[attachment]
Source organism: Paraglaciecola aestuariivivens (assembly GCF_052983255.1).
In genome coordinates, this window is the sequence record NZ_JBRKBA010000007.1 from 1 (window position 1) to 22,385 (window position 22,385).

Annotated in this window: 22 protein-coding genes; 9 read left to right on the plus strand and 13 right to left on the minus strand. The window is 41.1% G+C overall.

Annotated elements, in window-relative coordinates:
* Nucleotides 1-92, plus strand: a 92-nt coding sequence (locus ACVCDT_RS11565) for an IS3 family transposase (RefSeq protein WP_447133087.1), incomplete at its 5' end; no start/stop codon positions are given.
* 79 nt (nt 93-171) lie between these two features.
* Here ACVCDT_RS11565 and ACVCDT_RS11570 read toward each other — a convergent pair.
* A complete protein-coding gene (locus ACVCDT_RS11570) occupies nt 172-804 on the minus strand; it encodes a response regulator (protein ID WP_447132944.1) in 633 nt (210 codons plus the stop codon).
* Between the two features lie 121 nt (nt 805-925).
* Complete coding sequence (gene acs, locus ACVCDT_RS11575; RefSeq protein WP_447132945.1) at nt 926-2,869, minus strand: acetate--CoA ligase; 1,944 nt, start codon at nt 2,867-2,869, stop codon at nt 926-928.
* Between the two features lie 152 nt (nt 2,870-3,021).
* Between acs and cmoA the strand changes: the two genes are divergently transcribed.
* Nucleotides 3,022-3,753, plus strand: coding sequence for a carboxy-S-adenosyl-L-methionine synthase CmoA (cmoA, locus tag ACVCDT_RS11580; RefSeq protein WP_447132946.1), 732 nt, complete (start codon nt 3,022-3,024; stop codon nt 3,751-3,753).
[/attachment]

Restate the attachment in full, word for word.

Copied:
Source organism: Paraglaciecola aestuariivivens (assembly GCF_052983255.1).
In genome coordinates, this window is the sequence record NZ_JBRKBA010000007.1 from 1 (window position 1) to 22,385 (window position 22,385).

Annotated in this window: 22 protein-coding genes; 9 read left to right on the plus strand and 13 right to left on the minus strand. The window is 41.1% G+C overall.

Annotated elements, in window-relative coordinates:
* Nucleotides 1-92, plus strand: a 92-nt coding sequence (locus ACVCDT_RS11565) for an IS3 family transposase (RefSeq protein WP_447133087.1), incomplete at its 5' end; no start/stop codon positions are given.
* 79 nt (nt 93-171) lie between these two features.
* Here ACVCDT_RS11565 and ACVCDT_RS11570 read toward each other — a convergent pair.
* A complete protein-coding gene (locus ACVCDT_RS11570) occupies nt 172-804 on the minus strand; it encodes a response regulator (protein ID WP_447132944.1) in 633 nt (210 codons plus the stop codon).
* Between the two features lie 121 nt (nt 805-925).
* Complete coding sequence (gene acs, locus ACVCDT_RS11575; RefSeq protein WP_447132945.1) at nt 926-2,869, minus strand: acetate--CoA ligase; 1,944 nt, start codon at nt 2,867-2,869, stop codon at nt 926-928.
* Between the two features lie 152 nt (nt 2,870-3,021).
* Between acs and cmoA the strand changes: the two genes are divergently transcribed.
* Nucleotides 3,022-3,753, plus strand: coding sequence for a carboxy-S-adenosyl-L-methionine synthase CmoA (cmoA, locus tag ACVCDT_RS11580; RefSeq protein WP_447132946.1), 732 nt, complete (start codon nt 3,022-3,024; stop codon nt 3,751-3,753).